When physicists perform the double-slit experiment with electrons, the detection pattern matches that produced by the waves, not the marbles. These results show that electrons do have wave properties. However, if scientists run the experiment using a barrier whose slits are much wider than the de Broglie wavelength of the electrons, the pattern resembles the one produced by the marbles. This shows that tiny particles such as electrons behave as waves in some circumstances and as particles in others.
C Uncertainty Principle
Before the development of quantum theory, physicists assumed that, with perfect equipment in perfect conditions, measuring any physical quantity as accurately as desired was possible. Quantum mechanical equations show that accurate measurement of both the position and the momentum of a particle at the same time is impossible. This rule is called Heisenberg’s uncertainty principle after German physicist Werner Heisenberg, who derived it from other rules of quantum theory. The uncertainty principle means that as physicists measure a particle’s position with more and more accuracy, the momentum of the particle becomes less and less precise, or more and more uncertain, and vice versa.
Heisenberg formally stated his principle by describing the relationship between the uncertainty in the measurement of a particle’s position and the uncertainty in the measurement of its momentum. Heisenberg said that the uncertainty in position (represented by Δx) times the uncertainty in momentum (represented by Δp;) must be greater than a constant number equal to Planck’s constant (h) divided by 4 ( is a constant approximately equal to 3.14). Mathematically, the uncertainty principle can be written as Δx Δp > h / 4. This relationship means that as a scientist measures a particle’s position more and more accurately—so the uncertainty in its position becomes very small—the uncertainty in its momentum must become large to compensate and make this expression true. Likewise, if the uncertainty in momentum, Δp, becomes small, Δx must become large to make the expression true.
One way to understand the uncertainty principle is to consider the dual wave-particle nature of light and matter. Physicists can measure the position and momentum of an atom by bouncing light off of the atom. If they treat the light as a wave, they have to consider a property of waves called diffraction when measuring the atom’s position. Diffraction occurs when waves encounter an object—the waves bend around the object instead of traveling in a straight line. If the length of the waves is much shorter than the size of the object, the bending of the waves just at the edges of the object is not a problem. Most of the waves bounce back and give an accurate measurement of the object’s position. If the length of the waves is close to the size of the object, however, most of the waves diffract, making the measurement of the object’s position fuzzy. Physicists must bounce shorter and shorter waves off an atom to measure its position more accurately. Using shorter wavelengths of light, however, increases the uncertainty in the measurement of the atom’s momentum.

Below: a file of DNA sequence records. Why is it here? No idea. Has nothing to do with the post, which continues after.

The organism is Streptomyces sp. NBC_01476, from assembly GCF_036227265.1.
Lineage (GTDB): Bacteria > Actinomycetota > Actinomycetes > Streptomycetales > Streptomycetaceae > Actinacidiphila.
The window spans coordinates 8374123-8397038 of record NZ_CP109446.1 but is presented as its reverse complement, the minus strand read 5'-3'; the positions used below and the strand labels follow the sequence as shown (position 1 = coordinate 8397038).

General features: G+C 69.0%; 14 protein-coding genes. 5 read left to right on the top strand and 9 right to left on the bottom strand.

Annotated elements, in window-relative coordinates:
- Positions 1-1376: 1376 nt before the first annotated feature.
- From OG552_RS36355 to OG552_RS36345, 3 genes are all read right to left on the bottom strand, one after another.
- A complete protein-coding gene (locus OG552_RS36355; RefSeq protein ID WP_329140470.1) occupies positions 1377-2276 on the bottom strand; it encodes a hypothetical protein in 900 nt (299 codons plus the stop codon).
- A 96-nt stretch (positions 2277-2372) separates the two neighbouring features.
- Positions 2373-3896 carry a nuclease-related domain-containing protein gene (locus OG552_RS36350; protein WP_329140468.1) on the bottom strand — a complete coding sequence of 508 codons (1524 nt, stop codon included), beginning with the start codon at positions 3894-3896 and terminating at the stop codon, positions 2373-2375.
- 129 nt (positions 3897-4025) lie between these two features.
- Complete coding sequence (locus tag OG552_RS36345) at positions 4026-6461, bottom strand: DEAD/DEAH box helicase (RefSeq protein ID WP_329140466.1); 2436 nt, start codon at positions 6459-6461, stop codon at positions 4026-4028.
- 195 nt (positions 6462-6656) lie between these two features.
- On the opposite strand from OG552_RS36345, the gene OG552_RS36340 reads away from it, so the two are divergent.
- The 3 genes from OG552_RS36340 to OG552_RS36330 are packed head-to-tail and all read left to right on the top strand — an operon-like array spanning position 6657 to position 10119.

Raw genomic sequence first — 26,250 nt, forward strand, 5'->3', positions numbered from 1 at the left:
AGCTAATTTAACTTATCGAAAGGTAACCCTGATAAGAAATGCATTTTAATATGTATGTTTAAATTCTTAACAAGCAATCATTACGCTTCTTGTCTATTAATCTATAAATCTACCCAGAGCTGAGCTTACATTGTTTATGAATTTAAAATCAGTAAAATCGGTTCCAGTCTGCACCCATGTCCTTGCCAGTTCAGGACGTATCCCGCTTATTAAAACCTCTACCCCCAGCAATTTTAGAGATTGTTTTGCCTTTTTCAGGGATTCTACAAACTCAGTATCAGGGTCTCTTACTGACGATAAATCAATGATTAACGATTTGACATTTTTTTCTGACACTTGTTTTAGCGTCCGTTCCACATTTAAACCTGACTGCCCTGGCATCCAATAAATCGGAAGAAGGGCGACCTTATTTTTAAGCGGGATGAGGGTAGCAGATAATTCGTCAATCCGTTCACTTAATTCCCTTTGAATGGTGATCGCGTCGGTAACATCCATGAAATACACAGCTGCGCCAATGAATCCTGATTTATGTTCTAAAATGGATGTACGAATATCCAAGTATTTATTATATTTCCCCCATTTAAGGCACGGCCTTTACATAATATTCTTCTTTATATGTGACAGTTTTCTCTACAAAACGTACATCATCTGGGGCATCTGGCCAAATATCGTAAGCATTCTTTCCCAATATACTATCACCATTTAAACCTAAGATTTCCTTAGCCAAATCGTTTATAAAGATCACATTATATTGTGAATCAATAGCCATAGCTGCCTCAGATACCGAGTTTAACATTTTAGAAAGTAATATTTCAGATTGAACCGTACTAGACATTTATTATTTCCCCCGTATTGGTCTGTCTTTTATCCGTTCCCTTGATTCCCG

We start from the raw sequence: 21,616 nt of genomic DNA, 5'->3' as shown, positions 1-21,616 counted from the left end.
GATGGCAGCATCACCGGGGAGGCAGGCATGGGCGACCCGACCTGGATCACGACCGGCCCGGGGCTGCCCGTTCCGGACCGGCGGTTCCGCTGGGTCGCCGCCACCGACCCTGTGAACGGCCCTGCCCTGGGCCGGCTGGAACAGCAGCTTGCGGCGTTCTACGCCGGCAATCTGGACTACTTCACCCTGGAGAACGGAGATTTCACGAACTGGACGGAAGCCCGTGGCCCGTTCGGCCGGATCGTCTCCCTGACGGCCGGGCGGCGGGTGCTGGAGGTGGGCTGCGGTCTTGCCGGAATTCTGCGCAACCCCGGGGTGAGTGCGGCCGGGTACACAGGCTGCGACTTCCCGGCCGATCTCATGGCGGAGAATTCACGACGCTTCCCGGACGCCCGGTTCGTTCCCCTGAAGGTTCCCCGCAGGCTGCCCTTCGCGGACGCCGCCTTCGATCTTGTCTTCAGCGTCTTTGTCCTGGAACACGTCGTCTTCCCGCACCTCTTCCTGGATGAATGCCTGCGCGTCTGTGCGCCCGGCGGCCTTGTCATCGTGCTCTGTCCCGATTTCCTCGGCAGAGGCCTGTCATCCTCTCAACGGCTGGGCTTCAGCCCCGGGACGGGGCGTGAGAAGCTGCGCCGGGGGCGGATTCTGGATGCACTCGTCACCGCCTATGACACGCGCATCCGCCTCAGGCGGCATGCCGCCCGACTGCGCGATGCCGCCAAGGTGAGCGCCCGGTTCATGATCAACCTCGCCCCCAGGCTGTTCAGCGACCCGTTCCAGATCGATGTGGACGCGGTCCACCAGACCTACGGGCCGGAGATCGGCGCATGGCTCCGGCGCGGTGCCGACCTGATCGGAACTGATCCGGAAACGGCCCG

Light carries energy and momentum, because of its particle nature (described in the Compton effect). Photons that strike the atom being measured will change the atom’s energy and momentum. The fact that measuring an object also affects the object is an important principle in quantum theory. Normally the affect is so small it does not matter, but on the small scale of atoms, it becomes important. The bump to the atom increases the uncertainty in the measurement of the atom’s momentum. Light with more energy and momentum will knock the atom harder and create more uncertainty. The momentum of light is equal to Plank’s constant divided by the light’s wavelength, or p = h/λ. Physicists can increase the wavelength to decrease the light’s momentum and measure the atom’s momentum more accurately. Because of diffraction, however, increasing the light’s wavelength increases the uncertainty in the measurement of the atom’s position. Physicists most often use the uncertainty principle that describes the relationship between position and momentum, but a similar and important uncertainty relationship also exists between the measurement of energy and the measurement of time.
III PROBABILITY AND WAVE FUNCTIONS